> What advice would you give your 16 year old self?

I'm 68 and I know exactly what I would tell my 16-year-old self:

1. Learn more math and science, and don't delay -- the longer you put them off, the harder they are to absorb. Math and science are the real deal -- nearly everything else is contentless opinion, much more heat than light.

2. Try to minimize time and energy spent on dating and sexual behaviors -- they're the most overrated waste of energy ever invented.

3. Learn how compound interest works, and avoid as many discretionary purchases as possible. "Compound interest is the eighth wonder of the world. He who understands it, earns it ... he who doesn't ... pays it." -- Albert Einstein

I literally spent decades recovering from bad decisions made when I was young, all having to do with the above points. If I were able to confront my 16-year-old self today, I would kick myself down the stairs.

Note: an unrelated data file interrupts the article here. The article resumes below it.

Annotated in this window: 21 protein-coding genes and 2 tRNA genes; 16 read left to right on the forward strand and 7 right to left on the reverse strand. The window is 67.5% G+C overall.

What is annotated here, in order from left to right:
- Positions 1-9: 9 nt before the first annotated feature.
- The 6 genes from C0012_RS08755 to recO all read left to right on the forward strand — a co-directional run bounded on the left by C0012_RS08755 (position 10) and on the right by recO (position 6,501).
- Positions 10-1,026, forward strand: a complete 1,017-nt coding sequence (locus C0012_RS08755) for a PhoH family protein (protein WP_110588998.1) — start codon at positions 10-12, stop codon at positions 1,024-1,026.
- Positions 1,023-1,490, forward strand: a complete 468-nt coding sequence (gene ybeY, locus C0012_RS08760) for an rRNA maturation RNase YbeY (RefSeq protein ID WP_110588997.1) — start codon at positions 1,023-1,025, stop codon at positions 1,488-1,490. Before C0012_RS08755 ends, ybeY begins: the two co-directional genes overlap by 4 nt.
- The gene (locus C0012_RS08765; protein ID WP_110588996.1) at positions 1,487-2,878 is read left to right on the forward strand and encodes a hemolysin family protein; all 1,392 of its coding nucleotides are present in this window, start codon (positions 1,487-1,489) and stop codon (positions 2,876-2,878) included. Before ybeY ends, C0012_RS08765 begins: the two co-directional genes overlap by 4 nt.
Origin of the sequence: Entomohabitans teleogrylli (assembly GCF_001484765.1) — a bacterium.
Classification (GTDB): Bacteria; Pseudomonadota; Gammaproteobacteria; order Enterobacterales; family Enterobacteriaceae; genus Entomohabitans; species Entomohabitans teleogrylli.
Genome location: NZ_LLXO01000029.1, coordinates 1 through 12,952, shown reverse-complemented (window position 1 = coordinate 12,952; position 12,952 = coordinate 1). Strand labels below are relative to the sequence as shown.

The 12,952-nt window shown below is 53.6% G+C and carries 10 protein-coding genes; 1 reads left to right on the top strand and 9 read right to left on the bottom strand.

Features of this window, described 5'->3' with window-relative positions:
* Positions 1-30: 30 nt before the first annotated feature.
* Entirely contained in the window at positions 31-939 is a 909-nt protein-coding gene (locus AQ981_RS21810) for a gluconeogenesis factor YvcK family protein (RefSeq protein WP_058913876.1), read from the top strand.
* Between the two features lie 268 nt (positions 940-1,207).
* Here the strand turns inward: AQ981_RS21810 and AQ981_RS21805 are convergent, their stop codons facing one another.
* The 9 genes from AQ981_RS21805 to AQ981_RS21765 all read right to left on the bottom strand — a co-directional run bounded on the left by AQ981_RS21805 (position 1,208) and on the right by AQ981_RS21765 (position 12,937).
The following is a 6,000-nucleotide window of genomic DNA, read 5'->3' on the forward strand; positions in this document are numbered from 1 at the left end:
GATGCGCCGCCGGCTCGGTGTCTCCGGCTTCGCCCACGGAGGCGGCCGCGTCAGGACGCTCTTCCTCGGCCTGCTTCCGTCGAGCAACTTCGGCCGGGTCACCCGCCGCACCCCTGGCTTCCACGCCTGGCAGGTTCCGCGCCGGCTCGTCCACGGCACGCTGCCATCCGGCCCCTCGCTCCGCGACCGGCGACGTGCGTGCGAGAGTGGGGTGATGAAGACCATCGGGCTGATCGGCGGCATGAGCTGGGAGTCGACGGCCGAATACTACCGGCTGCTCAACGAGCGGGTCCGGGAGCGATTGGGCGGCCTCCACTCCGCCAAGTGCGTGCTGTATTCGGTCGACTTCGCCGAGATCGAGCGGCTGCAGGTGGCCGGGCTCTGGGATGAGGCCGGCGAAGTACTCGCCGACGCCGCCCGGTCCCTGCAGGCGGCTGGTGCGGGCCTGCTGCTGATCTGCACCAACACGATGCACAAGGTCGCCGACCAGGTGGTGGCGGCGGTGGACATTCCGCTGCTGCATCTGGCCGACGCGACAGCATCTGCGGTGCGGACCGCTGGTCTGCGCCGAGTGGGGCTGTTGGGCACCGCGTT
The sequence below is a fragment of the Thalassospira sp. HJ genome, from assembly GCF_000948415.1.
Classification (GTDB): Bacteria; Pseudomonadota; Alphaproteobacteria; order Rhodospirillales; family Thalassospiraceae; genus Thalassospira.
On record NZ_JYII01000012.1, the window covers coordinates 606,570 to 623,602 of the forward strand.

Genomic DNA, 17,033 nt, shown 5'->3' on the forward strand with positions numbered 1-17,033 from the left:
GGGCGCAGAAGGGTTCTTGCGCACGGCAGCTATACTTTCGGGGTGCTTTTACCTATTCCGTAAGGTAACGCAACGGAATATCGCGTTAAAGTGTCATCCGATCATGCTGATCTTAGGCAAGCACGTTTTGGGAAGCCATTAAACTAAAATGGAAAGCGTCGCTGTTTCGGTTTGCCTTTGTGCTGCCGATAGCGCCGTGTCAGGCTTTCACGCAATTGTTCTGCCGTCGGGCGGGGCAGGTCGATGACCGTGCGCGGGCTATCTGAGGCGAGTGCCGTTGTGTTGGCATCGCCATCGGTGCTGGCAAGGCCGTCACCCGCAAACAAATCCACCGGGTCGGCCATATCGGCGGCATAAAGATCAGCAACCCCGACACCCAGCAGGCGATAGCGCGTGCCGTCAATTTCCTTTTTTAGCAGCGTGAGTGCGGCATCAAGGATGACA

I would tell myself to not be afraid of publicly failing. I had, and sometimes still do have, a really hard time putting myself out there. So, do not be afraid of the judgment of others; if you are proud of what you're doing then that's all that matters.


Don't put anything on the shelf for "later". Do as much as you can now, even if it means less than perfect grades. Beware of psychological burnout if you're feeling discomfort with doing stuff. Don't go to college if you're having any doubts about its utility, but look at the course sequence for a candidate school and degree and acquire the books used for the core classes. Look for free lectures online too. If you don't have any, make at least one friend whom you can talk technical with anytime. Consider going to interesting Meetup.com meetups in your area -- especially when you're looking for a job.


1. Broaden your interests as much as you can. When I was 16 the filed of information architecture and usability didn't exist, so as time goes on tech will be less about code.